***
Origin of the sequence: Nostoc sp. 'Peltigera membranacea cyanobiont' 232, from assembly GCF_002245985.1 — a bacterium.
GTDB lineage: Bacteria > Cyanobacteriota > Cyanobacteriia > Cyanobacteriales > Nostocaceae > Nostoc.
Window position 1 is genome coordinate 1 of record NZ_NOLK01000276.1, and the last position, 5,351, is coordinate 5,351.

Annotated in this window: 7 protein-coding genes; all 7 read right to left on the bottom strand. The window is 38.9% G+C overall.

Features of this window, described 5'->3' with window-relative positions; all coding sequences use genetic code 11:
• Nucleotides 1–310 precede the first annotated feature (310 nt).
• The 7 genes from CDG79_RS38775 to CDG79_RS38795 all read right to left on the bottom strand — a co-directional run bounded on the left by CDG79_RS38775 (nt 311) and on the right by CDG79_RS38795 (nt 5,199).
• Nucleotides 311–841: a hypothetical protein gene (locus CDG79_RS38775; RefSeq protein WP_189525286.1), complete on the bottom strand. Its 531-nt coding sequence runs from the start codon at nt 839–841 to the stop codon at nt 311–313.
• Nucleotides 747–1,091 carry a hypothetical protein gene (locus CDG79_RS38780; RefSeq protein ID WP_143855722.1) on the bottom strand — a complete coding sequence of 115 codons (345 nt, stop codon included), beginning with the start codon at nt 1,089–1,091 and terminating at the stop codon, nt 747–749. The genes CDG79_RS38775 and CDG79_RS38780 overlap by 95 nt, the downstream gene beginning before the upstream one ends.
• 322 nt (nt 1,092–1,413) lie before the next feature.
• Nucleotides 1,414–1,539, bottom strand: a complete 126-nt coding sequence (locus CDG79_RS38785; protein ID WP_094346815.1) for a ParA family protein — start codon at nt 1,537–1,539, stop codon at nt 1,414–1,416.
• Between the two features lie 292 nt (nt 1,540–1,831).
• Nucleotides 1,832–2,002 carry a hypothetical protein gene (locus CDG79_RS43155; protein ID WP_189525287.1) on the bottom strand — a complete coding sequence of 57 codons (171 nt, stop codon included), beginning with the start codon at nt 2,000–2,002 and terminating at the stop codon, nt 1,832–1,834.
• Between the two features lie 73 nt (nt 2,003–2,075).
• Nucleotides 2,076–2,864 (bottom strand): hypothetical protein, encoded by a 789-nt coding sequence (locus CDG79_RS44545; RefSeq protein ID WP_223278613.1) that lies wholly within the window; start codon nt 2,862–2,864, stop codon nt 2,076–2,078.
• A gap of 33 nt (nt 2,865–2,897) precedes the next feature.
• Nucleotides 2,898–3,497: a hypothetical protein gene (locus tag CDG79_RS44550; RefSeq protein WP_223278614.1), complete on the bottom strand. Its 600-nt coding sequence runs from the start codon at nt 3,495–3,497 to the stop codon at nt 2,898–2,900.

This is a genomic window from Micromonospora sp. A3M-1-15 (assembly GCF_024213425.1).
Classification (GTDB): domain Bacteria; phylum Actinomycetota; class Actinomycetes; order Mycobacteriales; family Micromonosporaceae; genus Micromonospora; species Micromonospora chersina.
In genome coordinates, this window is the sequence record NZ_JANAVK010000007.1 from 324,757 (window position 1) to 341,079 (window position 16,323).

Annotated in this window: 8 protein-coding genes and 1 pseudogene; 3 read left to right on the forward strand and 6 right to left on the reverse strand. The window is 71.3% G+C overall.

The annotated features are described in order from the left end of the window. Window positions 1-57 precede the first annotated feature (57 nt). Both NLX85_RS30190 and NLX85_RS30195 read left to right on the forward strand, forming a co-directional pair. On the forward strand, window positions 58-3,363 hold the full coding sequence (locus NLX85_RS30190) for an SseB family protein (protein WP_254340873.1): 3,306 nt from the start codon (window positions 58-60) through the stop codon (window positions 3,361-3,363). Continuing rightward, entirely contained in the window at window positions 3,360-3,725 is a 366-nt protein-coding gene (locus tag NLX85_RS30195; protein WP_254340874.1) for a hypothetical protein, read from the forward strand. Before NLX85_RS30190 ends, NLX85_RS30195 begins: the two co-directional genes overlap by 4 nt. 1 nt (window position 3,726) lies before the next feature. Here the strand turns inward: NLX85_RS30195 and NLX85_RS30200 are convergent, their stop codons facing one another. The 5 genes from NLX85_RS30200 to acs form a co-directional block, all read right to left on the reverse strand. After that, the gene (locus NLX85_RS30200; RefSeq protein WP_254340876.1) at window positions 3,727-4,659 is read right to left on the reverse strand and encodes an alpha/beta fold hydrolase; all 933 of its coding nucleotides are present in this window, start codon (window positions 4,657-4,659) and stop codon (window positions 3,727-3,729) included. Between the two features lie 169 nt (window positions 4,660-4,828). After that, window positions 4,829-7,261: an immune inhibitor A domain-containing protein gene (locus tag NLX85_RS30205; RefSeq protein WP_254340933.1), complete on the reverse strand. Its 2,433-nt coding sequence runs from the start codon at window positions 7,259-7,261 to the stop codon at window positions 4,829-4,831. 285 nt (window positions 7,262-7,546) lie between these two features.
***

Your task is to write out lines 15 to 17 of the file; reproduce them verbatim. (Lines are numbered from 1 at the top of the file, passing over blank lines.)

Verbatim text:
• Nucleotides 2,076–2,864 (bottom strand): hypothetical protein, encoded by a 789-nt coding sequence (locus CDG79_RS44545; RefSeq protein ID WP_223278613.1) that lies wholly within the window; start codon nt 2,862–2,864, stop codon nt 2,076–2,078.
• A gap of 33 nt (nt 2,865–2,897) precedes the next feature.
• Nucleotides 2,898–3,497: a hypothetical protein gene (locus tag CDG79_RS44550; RefSeq protein WP_223278614.1), complete on the bottom strand. Its 600-nt coding sequence runs from the start codon at nt 3,495–3,497 to the stop codon at nt 2,898–2,900.